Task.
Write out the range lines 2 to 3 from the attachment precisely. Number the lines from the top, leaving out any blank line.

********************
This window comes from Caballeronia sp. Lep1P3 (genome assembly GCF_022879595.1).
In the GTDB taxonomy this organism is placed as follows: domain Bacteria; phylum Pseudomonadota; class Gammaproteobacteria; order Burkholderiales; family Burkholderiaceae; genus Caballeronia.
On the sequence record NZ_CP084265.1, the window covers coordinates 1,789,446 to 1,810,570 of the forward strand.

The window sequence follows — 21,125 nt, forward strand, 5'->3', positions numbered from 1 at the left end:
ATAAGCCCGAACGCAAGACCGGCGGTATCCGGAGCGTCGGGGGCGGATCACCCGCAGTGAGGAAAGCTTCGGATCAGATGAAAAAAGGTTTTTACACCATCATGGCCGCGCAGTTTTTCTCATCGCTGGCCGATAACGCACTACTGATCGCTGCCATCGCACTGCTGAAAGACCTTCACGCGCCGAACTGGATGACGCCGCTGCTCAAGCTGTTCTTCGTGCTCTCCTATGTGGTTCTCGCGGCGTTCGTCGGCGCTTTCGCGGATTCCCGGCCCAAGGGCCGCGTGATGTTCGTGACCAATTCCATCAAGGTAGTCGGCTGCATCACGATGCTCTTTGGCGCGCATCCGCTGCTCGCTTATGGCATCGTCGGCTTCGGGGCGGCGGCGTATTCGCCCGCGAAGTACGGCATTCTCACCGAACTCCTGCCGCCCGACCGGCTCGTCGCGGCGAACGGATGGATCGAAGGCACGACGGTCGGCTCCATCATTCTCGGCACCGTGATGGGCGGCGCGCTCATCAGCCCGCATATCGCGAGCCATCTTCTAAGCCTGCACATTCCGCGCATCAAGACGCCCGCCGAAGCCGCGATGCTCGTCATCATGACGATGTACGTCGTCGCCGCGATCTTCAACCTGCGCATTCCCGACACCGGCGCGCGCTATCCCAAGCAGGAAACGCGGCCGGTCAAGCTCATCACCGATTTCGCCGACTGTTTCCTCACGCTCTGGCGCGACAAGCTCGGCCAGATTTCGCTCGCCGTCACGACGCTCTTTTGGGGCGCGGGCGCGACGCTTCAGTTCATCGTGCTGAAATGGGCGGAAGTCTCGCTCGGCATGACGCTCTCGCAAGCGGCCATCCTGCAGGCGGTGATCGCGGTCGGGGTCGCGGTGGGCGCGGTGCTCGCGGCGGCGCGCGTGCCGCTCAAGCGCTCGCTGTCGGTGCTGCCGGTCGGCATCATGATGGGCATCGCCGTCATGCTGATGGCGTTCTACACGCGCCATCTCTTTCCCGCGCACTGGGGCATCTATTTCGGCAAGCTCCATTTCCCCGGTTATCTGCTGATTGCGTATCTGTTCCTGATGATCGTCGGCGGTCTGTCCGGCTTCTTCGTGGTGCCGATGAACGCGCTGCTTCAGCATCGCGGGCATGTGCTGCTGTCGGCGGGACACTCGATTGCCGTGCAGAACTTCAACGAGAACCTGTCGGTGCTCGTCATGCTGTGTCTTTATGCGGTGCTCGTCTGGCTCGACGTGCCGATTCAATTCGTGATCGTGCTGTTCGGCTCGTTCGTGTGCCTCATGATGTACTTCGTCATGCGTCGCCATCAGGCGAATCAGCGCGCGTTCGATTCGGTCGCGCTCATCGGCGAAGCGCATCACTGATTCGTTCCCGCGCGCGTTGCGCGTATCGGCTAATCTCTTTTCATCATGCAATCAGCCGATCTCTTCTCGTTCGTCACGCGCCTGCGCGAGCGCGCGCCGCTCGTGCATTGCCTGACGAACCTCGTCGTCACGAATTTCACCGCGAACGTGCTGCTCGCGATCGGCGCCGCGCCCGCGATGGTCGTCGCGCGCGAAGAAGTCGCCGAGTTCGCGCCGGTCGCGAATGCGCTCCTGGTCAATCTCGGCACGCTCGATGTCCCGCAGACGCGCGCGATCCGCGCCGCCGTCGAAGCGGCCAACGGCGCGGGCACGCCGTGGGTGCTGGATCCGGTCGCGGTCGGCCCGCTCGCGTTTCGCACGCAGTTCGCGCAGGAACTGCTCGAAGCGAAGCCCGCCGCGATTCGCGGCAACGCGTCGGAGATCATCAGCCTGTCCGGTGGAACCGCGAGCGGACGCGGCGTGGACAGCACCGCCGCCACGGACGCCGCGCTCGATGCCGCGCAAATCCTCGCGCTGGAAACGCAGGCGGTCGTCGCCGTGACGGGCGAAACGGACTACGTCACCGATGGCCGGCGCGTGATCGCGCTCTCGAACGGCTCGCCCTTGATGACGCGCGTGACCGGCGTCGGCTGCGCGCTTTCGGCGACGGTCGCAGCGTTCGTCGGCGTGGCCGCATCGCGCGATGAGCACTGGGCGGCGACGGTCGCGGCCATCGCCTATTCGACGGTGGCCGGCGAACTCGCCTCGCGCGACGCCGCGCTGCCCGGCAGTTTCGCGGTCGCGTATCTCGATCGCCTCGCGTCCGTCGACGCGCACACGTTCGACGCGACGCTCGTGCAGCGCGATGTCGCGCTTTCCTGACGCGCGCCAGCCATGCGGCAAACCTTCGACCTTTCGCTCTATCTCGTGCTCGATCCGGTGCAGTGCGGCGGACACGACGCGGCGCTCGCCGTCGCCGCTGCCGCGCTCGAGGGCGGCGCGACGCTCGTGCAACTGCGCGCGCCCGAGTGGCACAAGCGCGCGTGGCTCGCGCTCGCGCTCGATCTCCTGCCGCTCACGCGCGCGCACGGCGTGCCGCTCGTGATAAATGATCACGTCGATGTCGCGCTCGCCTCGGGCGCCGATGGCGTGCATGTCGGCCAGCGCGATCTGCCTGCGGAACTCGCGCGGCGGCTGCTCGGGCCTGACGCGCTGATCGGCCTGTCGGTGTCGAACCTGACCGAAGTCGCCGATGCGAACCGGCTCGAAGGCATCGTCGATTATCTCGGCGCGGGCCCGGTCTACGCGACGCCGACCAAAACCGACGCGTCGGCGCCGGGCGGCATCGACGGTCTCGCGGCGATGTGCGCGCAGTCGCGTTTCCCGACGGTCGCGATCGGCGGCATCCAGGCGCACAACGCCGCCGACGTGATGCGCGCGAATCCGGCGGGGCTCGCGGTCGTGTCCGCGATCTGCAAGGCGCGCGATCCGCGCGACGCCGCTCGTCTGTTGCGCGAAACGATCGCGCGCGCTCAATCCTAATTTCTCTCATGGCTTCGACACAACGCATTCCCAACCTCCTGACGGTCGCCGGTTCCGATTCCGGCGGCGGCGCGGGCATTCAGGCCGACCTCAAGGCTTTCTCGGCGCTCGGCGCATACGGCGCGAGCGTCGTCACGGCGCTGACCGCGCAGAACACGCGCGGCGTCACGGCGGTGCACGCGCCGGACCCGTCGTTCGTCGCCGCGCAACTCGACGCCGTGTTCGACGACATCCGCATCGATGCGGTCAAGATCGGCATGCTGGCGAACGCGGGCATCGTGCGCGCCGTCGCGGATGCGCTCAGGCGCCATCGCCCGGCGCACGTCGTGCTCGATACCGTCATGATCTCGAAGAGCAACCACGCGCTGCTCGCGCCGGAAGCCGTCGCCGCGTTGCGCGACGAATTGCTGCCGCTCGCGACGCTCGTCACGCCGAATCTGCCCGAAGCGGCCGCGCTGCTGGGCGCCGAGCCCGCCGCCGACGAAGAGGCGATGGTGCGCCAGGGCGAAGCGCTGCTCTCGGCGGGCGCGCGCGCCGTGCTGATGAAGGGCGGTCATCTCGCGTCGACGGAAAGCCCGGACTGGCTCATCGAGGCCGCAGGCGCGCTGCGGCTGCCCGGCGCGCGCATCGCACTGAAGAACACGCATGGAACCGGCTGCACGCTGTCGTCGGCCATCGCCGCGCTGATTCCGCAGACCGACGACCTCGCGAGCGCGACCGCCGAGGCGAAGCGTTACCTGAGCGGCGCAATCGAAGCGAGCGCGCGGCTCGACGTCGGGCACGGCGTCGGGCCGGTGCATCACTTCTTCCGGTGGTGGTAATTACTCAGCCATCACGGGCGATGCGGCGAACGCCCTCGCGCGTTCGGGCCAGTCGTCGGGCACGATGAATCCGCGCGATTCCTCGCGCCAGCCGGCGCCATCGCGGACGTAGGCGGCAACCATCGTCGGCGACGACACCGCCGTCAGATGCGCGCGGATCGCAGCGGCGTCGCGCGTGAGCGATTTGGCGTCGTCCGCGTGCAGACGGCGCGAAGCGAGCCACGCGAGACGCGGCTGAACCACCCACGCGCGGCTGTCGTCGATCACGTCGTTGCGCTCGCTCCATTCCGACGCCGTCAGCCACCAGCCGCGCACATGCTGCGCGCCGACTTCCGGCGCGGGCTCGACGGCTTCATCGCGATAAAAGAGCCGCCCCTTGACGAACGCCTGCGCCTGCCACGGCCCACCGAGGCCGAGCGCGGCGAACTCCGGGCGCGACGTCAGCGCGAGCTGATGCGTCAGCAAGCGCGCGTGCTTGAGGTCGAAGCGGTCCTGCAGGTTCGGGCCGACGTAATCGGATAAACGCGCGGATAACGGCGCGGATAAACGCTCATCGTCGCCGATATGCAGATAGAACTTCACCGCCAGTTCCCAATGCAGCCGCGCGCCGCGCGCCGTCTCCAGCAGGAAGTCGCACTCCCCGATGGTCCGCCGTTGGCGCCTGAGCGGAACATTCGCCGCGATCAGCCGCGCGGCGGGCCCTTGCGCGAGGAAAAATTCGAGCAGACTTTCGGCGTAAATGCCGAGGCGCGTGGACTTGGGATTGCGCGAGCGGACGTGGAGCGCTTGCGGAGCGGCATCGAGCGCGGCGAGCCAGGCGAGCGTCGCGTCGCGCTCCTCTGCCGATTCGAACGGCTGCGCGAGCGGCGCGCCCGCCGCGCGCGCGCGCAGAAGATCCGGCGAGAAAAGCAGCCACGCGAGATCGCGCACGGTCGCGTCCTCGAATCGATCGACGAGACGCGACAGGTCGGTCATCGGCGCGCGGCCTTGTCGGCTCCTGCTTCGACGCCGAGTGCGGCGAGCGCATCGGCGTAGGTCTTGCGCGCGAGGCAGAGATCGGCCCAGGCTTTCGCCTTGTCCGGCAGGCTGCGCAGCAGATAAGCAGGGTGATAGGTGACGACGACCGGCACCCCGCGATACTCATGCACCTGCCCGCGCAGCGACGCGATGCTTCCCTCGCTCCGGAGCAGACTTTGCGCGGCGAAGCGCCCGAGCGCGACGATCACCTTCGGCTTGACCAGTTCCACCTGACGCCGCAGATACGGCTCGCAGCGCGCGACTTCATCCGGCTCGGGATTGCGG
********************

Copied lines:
In the GTDB taxonomy this organism is placed as follows: domain Bacteria; phylum Pseudomonadota; class Gammaproteobacteria; order Burkholderiales; family Burkholderiaceae; genus Caballeronia.
On the sequence record NZ_CP084265.1, the window covers coordinates 1,789,446 to 1,810,570 of the forward strand.